Establishing High Standards of Service

Today’s entry comes from Jessica Lesson.

What distinguishes an excellent customer experience from a good or—worse—mediocre experience? In a word, service. In today’s optical industry, the service a customer receives is just as important—if not more important—as the quality of care and materials they receive. As a practice owner, we know you want to make sure that every patient who visits your practice experiences a consistently high standard of service.

You may endeavor to hire the most conscientious, outgoing, and friendly staff and believe that these efforts alone will ensure that your patients receive the highest standards of care. These measures, however, won’t ensure that staff members consistently provide high levels of service. To ensure that high levels of service are evenly applied from staff member to staff member, you must explicitly state your expectations and establish standards of service.

To establish standards of service, your practice should have a mission statement and a job description for each position:

  • A mission statement should be a short, formal statement about what your practice stands for. A mission statement is designed to guide the actions of your practice as an organization and to create a sense of direction for you and your employees.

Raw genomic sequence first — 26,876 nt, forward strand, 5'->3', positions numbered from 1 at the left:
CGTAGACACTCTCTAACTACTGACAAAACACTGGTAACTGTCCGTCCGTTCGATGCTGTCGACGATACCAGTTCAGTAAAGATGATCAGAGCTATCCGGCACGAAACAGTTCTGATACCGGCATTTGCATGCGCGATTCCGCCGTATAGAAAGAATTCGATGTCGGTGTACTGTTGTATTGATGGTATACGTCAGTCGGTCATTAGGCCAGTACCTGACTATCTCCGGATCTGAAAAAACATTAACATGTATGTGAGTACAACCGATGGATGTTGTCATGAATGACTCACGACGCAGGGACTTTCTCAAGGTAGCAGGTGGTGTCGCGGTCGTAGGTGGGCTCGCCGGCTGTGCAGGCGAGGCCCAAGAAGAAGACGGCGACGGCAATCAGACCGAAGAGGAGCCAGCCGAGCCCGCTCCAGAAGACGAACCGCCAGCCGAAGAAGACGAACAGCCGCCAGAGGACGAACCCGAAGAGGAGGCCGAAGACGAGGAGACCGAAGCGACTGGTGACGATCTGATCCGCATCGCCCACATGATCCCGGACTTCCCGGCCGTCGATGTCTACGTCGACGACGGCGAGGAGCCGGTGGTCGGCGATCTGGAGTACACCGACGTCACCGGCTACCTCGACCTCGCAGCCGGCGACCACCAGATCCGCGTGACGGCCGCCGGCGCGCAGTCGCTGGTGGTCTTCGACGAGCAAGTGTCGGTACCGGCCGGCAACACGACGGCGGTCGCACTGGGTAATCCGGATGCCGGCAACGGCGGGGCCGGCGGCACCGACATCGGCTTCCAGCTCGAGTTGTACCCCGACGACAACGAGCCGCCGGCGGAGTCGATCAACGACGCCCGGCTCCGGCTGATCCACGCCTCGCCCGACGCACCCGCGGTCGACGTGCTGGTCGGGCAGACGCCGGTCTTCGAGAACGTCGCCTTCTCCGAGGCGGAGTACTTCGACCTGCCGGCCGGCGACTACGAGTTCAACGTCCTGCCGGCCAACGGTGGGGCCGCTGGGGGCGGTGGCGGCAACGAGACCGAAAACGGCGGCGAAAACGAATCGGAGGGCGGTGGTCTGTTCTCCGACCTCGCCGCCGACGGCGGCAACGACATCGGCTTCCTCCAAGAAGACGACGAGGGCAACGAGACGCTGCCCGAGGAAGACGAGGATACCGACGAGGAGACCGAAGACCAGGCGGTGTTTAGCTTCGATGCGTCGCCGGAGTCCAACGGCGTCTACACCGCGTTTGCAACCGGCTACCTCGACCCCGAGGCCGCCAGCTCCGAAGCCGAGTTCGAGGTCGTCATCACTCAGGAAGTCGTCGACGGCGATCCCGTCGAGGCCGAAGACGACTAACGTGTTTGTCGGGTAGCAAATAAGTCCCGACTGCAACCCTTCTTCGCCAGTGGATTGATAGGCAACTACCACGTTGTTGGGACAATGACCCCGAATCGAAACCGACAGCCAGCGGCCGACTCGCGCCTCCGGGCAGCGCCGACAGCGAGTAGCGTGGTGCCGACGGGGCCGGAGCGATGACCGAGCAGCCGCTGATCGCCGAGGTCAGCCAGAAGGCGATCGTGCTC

• The positions within your practice that have a set of consistent responsibilities should have job descriptions that directly align with your practice’s mission statement. As a general rule of thumb, most practices should have a job description written for the office manager, front desk and back office staff, pretesters, sales associates, and opticians to ensure that staff members are following consistent, high standards of service.

Setting job descriptions for these various positions is important, even if your practice isn’t large enough to fill each of these unique positions with an individual person. A hybrid job description combining one or more of standards set for these basic positions can be created for employees that wear many hats in the office.

For more information on establishing job descriptions, including sample standards for the major functions in any optometric practice, visit www.eyefinityofficemate.biz.

Jessica Lesson has worked in many facets of the optical industry. Jessica’s experience includes general management of large-volume retail locations and multiunit management. Jessica is also an ABOC optician and licensed in California.

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